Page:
Thailand’s main opposition Democrat Party on Saturday decided to boycott the February 2 snap polls and join anti-government rallies seeking to force Prime Minister Yingluck Shinawatra out of office.
Facing continuous street protests led by former Democrat leader Suthep Thaugsuban,Yingluck dissolved parliament and called an early poll on December 9 to try to ease tensions.
But the opposition is determined to replace her government with an unelected “People’s Council”.
“The meeting of party executives and former party lawmakers resolved that the Democrat Party will not send candidates to contest in the February 2,2014 general election,” Democrat leader and former premier Abhisit Vejjajiva said.
“We don’t believe the February 2 election will lead to true reform and restore public confidence in the system.”
Democrat Party lawmakers resigned en masse from parliament earlier this month to march with former deputy premier Suthep.
They plan to hold mass rallies at sites across the capital tomorrow.
The Thai Election Commission,however,said the February polls would go ahead as planned and registration of candidates will start on Monday.
Yingluck,who protesters accuse of acting as a proxy for her fugitive brother and former premier Thaksin Shinawatra,has promised to set up a “people’s council” for political reform after the elections.
She urged all political parties to contest the polls in order to uphold the rule of law and ensure reforms through the parliamentary system.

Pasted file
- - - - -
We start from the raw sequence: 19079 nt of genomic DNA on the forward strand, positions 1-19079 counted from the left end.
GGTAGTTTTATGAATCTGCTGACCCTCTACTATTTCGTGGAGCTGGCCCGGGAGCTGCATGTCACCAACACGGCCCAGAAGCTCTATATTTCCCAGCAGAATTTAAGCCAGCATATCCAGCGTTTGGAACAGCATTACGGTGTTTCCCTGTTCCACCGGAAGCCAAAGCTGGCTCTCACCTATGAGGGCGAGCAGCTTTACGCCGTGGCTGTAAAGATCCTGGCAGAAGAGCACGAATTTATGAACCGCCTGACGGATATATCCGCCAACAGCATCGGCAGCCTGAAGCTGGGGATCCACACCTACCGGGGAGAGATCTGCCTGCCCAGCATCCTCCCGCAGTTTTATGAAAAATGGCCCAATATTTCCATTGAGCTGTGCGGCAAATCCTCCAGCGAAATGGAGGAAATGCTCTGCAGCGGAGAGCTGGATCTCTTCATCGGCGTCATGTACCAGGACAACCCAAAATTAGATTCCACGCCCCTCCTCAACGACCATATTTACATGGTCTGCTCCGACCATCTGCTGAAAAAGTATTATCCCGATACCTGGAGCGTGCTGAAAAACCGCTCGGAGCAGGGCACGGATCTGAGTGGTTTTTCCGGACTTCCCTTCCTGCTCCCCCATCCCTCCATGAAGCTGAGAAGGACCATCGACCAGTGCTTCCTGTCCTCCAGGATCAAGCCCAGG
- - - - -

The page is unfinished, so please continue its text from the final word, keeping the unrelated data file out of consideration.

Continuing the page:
“The government realises that the country needs to be reformed. However,the reforms should run in line with democratic principals,” Yingluck said in a televised address.
Yingluck’s troubles escalated in November when her Pheu Thai Party tried to push an amnesty bill that would have nullified the graft conviction of her brother Thaksin.
Thaksin was toppled in a 2006 coup and remains highly influential,despite having lived in self-exile since 2008.
Meanwhile,the chief of the powerful army,Gen Prayuth Chan-ocha,expressed concern about the risk of civil war if the political conflict continues.
He proposed the formation of a people’s assembly comprising “all colours” to help heal the divide.
The army chief stressed that the proposed assembly would bear little resemblance to the “People’s Council” proposed by Suthep.
“The people’s assembly must not be organised or sponsored by any conflicting group,as it would not be accepted by the other side,” he said.
At least five persons died and hundreds were injured during anti-government protests in Thailand’s worst political turmoil since the 2010 rallies that swept Abhisit from power.
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